"He was," said an admiring Mallinder, "absolutely awesome." This was overegging things just a little, for Wasps barely raised a hand in opposition as Lawes romped around the paddock, smashing the likes of Tom Rees and Joe Simpson to smithereens. But there is no doubting the man's potential. If he were French, he would most certainly be on Marc Lièvremont's radar. If he were a New Zealander, he would have raised one of Graham Henry's eyebrows long ago. And if he were an Australian... well, the Wallabies would kill for him.

It was entirely appropriate that he should end the game on the scoresheet, emulating the prolific Tonga'uiha by manhandling his way into the heart of a maul and touching down amid a landslide of spreadeagled Wasps bodies. He will find life a tad more challenging at Twickenham next time out, but at 21, he expects to be taught a lesson or two when mixing it with the best. Or perhaps he doesn't. Maybe he believes he can perform like this every week, irrespective of the opposition. And if he thinks like that, England would be crazy to tell him otherwise.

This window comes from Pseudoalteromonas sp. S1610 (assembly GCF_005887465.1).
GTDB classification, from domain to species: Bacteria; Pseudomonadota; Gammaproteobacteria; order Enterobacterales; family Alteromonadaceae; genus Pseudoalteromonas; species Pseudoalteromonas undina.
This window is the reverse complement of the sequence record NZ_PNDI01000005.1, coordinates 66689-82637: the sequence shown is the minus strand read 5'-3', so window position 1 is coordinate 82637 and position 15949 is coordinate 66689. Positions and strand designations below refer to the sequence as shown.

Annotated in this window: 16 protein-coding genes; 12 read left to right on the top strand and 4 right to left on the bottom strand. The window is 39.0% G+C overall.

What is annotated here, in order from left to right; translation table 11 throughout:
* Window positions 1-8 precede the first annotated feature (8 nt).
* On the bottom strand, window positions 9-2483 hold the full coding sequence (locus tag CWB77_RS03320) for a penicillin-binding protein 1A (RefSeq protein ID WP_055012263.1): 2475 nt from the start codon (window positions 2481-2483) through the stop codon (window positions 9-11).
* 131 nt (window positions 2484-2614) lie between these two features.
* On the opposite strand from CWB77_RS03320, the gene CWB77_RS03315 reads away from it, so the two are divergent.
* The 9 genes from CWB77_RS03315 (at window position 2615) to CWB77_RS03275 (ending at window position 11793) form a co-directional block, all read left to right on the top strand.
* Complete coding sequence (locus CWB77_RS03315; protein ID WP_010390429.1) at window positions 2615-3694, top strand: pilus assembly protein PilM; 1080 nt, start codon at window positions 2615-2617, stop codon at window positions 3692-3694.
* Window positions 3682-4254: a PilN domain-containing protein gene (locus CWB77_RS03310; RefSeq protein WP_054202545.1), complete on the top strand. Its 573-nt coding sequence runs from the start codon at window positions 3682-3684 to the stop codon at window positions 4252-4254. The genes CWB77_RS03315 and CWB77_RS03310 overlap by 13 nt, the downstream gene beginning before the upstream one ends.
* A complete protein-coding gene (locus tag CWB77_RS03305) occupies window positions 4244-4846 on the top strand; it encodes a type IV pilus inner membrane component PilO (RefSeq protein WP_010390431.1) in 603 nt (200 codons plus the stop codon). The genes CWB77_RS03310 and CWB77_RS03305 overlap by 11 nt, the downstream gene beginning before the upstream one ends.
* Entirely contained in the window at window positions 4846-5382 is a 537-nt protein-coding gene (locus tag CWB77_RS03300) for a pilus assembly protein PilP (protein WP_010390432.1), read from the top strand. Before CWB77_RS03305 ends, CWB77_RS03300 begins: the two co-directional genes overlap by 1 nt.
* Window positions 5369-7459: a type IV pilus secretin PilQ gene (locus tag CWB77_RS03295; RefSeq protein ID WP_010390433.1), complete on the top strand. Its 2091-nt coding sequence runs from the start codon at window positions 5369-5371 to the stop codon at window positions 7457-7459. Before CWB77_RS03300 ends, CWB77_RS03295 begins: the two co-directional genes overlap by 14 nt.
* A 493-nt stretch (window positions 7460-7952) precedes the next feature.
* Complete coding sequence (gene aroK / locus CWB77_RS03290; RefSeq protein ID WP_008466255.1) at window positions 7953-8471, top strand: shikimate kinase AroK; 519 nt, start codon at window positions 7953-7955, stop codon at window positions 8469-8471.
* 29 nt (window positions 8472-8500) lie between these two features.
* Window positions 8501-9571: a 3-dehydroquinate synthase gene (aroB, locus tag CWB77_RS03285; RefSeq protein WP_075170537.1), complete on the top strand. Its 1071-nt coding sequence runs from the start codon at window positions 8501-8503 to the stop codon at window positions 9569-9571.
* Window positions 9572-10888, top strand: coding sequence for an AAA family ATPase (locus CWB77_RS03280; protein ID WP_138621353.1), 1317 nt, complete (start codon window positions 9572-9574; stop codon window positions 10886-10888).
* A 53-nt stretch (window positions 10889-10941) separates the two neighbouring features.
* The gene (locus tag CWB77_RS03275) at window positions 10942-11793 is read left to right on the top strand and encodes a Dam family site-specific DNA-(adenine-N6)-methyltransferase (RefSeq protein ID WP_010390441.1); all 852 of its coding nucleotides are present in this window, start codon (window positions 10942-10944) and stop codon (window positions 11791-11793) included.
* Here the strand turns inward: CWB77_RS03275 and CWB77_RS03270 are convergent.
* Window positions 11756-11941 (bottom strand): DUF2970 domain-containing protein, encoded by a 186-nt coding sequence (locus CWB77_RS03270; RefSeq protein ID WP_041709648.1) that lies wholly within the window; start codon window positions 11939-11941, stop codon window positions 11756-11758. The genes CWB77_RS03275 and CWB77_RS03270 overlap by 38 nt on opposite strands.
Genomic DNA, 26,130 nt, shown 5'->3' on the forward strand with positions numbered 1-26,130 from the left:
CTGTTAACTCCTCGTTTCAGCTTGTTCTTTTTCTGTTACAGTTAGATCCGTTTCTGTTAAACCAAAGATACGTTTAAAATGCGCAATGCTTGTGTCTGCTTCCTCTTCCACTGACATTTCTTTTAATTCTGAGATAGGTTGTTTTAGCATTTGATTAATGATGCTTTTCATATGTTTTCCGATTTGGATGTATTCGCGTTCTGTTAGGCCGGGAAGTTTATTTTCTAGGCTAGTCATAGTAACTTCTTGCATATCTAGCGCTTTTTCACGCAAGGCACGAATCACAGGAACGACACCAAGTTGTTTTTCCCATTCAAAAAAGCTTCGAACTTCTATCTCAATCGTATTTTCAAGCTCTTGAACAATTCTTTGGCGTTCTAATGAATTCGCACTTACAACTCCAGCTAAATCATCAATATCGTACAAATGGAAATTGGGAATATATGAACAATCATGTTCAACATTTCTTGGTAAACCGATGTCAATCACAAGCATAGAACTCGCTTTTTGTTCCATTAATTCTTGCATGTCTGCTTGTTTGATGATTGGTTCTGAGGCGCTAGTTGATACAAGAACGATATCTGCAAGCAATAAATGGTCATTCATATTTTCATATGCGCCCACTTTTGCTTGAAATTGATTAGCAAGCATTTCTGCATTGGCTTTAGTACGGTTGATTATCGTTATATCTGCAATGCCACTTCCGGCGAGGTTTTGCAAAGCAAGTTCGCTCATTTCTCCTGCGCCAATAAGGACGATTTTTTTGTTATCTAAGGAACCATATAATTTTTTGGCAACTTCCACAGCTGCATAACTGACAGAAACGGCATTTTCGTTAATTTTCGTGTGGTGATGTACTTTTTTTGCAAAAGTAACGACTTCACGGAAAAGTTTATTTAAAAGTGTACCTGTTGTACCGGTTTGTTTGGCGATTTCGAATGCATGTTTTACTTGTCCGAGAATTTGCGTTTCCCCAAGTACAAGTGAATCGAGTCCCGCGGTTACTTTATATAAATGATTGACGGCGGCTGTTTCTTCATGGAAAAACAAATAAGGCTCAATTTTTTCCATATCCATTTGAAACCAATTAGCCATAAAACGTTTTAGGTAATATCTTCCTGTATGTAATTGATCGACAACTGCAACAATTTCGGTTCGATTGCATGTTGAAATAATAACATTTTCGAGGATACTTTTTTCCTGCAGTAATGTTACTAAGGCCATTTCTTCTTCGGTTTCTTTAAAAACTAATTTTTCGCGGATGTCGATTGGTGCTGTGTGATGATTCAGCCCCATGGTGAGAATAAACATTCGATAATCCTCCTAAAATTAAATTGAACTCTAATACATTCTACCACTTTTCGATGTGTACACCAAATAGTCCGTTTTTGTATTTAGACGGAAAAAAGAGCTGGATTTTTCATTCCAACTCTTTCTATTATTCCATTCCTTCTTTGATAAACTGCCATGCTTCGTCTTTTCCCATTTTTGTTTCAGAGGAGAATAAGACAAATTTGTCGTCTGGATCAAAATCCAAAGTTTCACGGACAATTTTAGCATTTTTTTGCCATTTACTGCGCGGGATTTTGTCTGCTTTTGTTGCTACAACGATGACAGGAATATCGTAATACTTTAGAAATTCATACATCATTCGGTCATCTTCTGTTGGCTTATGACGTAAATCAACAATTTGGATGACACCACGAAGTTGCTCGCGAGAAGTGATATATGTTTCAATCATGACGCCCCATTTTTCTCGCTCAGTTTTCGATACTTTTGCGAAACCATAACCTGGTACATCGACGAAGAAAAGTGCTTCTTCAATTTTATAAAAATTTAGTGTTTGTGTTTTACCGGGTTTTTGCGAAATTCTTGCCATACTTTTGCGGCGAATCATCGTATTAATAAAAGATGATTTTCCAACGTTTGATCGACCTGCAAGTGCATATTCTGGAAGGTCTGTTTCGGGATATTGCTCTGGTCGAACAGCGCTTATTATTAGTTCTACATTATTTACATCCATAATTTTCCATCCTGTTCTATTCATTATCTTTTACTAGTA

Wasps: Try Jacobs; Conversion Walder; Penalty Walder. Northampton: Tries Tonga'uiha 2, Myler, Ashton, Lawes; Conversions Myler 3; Penalties Myler 2.

Wasps: M Van Gisbergen (S Kefu, 68); T Varndell, D Waldouck, R Flutey (B Jacobs, 30), D Lemi; D Walder, J Simpson (N Berry, 59); T Payne (C Beech h-t, Taulafo ,79), R Webber (J Ward 61), S Taulafo (B Broster h-t), J Cannon (M Veale, h-t), D Ward-Smith, J Worsley, T Rees (capt, S Betsen, 68), A Powell.

Northampton: B Foden; C Ashton, J Clarke, J Downey (J Ansbro, 71), P Diggin; S Myler (S Geraghty 66), L Dickson (R Powell, 63); S Tonga'uiha (R Dreyer 71), D Hartley (capt, B Sharman, 71), B Mujati (T Mercey, 63), C Lawes, C Day (M Sorenson, 61), P Dowson (C Clark, 61), T Wood, R Wilson.

Referee: G Garner (Warwickshire).